Are Antibacterial Soaps a Good Idea?
By Chris Baskind | Link to Original
January 27, 2009
Using antibacterial soap? You might actually be making those microscopic nasties stronger. Here’s how to make plain liquid soap at home for just pennies.
Liquid soap is everywhere. While there’s not a thing wrong with good ole bar soap, a quick push of the pump is both convenient and sanitary.
Too sanitary, perhaps. It’s tough to find many personal cleaning products which don’t contain some sort of antibacterial agent. For the past decade, that has typically mean Triclosan. It’s an organic compound common in everything from hand soap to toothpaste.
While Triclosan is generally — but not universally — regarded as safe, numerous studies have questioned its necessity. A 2007 research project by the University of Oregon School of Public Health concluded that plain soap and water are as effective in removing bacteria from the hands, and additional research questions whether the indiscriminate use of Triclosan might contribute to the development of hardier bacteria. Want to get off the antibacterial treadmill?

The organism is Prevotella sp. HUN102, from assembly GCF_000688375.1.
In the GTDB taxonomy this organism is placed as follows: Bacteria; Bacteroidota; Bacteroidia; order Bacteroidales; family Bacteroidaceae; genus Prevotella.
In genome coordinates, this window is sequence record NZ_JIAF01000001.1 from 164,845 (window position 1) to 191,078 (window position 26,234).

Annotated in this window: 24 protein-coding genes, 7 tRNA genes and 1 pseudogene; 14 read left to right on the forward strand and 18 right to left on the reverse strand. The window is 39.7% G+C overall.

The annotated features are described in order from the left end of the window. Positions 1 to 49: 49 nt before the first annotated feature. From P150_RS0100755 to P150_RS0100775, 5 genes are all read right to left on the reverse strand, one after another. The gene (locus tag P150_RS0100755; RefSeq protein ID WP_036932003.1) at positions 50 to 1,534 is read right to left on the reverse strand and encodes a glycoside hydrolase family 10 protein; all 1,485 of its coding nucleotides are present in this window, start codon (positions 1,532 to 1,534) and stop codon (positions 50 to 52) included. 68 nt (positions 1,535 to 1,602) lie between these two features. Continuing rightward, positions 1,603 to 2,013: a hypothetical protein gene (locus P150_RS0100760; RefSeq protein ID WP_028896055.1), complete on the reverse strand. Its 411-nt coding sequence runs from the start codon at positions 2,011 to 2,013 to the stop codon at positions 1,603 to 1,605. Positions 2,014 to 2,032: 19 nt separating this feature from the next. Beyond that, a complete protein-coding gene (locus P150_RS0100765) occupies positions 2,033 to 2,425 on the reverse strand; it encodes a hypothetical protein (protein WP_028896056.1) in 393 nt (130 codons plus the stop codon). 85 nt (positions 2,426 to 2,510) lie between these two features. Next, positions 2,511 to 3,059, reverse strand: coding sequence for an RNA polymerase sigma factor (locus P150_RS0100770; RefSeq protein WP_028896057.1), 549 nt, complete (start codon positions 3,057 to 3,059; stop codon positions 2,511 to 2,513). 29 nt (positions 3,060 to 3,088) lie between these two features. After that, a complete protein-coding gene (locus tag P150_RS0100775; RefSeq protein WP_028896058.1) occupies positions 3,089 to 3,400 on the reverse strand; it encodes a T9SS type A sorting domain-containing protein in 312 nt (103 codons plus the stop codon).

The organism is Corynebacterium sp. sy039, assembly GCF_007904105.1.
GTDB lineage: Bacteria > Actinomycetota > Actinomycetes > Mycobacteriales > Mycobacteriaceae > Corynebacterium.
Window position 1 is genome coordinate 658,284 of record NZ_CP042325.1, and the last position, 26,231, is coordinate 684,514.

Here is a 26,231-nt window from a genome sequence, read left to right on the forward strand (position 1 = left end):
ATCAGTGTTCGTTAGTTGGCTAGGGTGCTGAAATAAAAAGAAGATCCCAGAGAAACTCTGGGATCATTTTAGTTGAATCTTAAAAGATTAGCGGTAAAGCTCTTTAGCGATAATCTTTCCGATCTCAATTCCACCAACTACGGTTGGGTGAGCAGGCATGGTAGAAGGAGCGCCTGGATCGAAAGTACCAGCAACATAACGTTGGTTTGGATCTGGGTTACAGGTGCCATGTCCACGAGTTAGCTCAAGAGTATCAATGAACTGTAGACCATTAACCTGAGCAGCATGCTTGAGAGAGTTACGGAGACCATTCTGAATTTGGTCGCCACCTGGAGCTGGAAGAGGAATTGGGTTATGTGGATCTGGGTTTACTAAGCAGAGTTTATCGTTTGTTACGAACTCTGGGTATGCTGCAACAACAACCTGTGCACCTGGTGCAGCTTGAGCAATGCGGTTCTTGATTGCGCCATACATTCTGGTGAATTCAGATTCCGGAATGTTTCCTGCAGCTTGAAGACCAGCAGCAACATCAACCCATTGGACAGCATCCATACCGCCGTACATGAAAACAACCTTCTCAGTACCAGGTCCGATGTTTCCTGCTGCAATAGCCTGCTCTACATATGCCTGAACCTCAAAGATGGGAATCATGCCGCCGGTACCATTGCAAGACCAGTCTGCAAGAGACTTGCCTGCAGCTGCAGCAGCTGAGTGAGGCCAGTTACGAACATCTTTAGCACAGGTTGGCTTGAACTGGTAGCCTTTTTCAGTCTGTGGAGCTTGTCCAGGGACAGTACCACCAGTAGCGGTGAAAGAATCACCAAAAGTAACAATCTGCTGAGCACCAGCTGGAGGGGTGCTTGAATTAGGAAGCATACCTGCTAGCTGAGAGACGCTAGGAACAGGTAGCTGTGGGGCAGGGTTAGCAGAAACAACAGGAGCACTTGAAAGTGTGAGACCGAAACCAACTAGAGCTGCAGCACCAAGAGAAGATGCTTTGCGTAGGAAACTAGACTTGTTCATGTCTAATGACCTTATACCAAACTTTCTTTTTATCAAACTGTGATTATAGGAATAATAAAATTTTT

It’s simple to make your own liquid soap. This recipe will produce a rich lather, and you can adjust the ingredients to reflect your family’s preferences.
- A plastic pump bottle
- 1 cup unscented liquid castile soap (Dr. Bronner’s works well)
- 4 ounces of tap water
- 4 teaspoons of vegetable-based glycerin
- Approximately 5 drops of essential oil, such as lavender or tea tree
What to do:
Simply whisk the ingredients together in a cup or small bowl and pour into a salvaged pump dispenser. Decorative pump decanters are available at most big box and home decor outlets. The glycerin acts as a stabilizer, and helps prevent the pump nozzle from clogging. You can add more water if this becomes a problem.
Less really is more
A word about the essential oils: they’re entirely optional. It’s true that oils are “natural” and may pass along benefits well beyond their pleasant scent. But just like synthetic fragrances, they can cause irritation or allergic reactions to those with sensitive skin. If you have questions about the appropriateness of essential oils or antibacterial soaps in your home, talk to a health care professional.